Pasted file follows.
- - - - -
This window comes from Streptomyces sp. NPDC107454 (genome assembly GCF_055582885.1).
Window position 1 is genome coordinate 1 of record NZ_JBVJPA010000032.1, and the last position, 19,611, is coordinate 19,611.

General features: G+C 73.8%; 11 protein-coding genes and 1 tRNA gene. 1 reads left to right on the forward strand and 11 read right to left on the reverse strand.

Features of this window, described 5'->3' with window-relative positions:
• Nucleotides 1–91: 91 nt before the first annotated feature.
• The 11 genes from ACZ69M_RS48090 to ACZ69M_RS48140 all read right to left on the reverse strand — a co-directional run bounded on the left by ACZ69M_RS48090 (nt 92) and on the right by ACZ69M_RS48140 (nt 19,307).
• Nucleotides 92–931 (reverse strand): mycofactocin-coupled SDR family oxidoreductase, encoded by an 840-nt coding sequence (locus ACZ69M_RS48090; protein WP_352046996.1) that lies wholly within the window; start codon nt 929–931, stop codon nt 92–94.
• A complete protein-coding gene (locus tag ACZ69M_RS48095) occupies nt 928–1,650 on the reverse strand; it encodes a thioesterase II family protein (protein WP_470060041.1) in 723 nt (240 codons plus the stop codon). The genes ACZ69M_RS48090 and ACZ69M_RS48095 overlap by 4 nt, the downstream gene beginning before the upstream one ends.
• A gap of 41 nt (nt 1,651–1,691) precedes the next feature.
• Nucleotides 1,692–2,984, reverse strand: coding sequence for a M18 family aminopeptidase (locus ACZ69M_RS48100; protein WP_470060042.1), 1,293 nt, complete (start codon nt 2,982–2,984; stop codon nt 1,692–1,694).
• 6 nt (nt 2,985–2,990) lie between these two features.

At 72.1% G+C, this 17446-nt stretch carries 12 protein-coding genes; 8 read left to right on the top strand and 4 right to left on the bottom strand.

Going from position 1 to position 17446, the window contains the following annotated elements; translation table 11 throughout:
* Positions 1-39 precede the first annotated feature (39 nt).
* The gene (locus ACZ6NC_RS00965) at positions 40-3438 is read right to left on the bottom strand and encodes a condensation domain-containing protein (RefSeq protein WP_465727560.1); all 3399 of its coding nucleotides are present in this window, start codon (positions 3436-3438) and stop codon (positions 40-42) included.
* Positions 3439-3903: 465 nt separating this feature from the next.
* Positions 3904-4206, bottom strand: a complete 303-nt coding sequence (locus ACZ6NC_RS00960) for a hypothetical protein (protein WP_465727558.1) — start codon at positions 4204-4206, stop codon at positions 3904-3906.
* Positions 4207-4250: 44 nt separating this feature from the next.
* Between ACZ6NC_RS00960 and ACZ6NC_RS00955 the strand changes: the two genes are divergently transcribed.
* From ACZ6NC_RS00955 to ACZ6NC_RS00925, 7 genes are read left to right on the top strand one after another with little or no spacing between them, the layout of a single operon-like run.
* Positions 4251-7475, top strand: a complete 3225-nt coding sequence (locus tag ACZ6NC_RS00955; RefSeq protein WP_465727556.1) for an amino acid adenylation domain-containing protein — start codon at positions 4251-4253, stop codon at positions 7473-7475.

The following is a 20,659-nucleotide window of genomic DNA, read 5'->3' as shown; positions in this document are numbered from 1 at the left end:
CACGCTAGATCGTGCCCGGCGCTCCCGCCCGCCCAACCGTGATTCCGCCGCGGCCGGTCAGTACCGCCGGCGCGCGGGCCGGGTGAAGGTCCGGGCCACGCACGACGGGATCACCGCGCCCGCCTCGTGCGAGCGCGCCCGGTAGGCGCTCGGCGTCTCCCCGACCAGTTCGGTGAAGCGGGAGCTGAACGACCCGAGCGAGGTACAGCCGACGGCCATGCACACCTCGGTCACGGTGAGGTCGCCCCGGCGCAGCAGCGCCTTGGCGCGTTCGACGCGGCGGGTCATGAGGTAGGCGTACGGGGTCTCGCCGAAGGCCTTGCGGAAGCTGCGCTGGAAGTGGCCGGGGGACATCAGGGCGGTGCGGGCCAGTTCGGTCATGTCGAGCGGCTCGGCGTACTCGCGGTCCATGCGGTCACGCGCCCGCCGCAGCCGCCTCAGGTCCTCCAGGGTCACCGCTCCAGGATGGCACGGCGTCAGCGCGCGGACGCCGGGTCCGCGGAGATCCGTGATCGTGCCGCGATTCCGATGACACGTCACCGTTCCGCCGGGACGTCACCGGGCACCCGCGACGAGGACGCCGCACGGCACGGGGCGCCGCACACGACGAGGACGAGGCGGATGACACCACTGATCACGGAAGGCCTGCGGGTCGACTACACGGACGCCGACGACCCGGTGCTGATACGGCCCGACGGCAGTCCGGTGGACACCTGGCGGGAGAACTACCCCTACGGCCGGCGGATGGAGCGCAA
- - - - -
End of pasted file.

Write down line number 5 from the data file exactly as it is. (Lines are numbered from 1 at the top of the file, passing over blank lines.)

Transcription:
• Nucleotides 1–91: 91 nt before the first annotated feature.